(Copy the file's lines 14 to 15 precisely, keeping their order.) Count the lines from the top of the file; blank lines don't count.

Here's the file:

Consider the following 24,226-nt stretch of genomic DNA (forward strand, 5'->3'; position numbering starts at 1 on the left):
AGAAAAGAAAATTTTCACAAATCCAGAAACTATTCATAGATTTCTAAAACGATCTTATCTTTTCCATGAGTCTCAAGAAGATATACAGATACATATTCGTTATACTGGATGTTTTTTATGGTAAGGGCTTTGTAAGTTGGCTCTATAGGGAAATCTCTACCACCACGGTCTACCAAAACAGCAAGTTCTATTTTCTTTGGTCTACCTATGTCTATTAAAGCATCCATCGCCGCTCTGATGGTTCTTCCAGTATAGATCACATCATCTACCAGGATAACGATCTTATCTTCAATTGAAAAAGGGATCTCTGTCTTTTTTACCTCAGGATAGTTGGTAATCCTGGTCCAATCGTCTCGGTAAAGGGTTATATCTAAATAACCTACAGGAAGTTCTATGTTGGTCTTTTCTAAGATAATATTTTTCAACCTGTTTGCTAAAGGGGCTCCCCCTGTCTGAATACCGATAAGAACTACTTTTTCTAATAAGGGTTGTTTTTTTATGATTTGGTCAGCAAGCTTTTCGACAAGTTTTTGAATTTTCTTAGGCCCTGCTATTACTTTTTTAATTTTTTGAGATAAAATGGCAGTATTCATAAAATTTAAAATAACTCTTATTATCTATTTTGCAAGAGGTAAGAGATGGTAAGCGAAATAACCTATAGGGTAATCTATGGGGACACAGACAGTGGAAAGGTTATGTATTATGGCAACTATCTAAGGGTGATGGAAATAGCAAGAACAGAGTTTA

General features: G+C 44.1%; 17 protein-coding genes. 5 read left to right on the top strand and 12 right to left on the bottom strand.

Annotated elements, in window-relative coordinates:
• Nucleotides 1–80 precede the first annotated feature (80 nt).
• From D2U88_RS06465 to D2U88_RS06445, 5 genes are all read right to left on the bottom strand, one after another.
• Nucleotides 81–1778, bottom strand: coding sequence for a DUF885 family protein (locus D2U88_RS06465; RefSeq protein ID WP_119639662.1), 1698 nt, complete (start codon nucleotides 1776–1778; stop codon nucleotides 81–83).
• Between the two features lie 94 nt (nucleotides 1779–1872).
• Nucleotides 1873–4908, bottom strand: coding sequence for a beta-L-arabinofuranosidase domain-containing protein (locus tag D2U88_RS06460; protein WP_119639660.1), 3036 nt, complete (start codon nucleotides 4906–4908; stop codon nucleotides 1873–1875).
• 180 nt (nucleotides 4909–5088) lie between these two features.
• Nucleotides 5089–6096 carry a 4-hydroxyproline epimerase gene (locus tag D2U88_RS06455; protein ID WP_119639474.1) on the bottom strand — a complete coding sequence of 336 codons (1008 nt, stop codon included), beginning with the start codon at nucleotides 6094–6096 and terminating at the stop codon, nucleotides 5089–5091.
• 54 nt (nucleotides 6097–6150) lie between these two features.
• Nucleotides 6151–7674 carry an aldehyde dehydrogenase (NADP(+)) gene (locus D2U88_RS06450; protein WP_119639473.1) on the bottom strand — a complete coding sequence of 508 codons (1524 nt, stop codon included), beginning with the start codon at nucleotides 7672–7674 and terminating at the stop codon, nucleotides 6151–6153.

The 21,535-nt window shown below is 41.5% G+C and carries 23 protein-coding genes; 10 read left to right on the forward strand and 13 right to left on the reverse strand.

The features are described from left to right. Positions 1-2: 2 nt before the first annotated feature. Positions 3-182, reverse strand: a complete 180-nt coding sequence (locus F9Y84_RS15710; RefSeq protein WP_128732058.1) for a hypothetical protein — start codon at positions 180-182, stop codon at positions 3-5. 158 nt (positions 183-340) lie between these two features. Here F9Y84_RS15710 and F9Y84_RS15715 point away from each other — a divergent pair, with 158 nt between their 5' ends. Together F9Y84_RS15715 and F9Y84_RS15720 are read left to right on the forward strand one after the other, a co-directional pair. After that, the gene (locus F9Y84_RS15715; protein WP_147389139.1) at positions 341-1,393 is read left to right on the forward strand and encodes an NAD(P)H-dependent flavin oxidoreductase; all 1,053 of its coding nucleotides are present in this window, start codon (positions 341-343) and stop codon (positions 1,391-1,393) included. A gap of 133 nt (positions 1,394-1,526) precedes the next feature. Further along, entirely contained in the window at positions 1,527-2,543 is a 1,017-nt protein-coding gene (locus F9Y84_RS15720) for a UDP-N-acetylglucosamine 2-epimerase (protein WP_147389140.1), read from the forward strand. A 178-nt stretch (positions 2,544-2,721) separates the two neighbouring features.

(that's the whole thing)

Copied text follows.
The 21,535-nt window shown below is 41.5% G+C and carries 23 protein-coding genes; 10 read left to right on the forward strand and 13 right to left on the reverse strand.

The features are described from left to right. Positions 1-2: 2 nt before the first annotated feature. Positions 3-182, reverse strand: a complete 180-nt coding sequence (locus F9Y84_RS15710; RefSeq protein WP_128732058.1) for a hypothetical protein — start codon at positions 180-182, stop codon at positions 3-5. 158 nt (positions 183-340) lie between these two features. Here F9Y84_RS15710 and F9Y84_RS15715 point away from each other — a divergent pair, with 158 nt between their 5' ends. Together F9Y84_RS15715 and F9Y84_RS15720 are read left to right on the forward strand one after the other, a co-directional pair. After that, the gene (locus F9Y84_RS15715; protein WP_147389139.1) at positions 341-1,393 is read left to right on the forward strand and encodes an NAD(P)H-dependent flavin oxidoreductase; all 1,053 of its coding nucleotides are present in this window, start codon (positions 341-343) and stop codon (positions 1,391-1,393) included. A gap of 133 nt (positions 1,394-1,526) precedes the next feature. Further along, entirely contained in the window at positions 1,527-2,543 is a 1,017-nt protein-coding gene (locus F9Y84_RS15720) for a UDP-N-acetylglucosamine 2-epimerase (protein WP_147389140.1), read from the forward strand. A 178-nt stretch (positions 2,544-2,721) separates the two neighbouring features.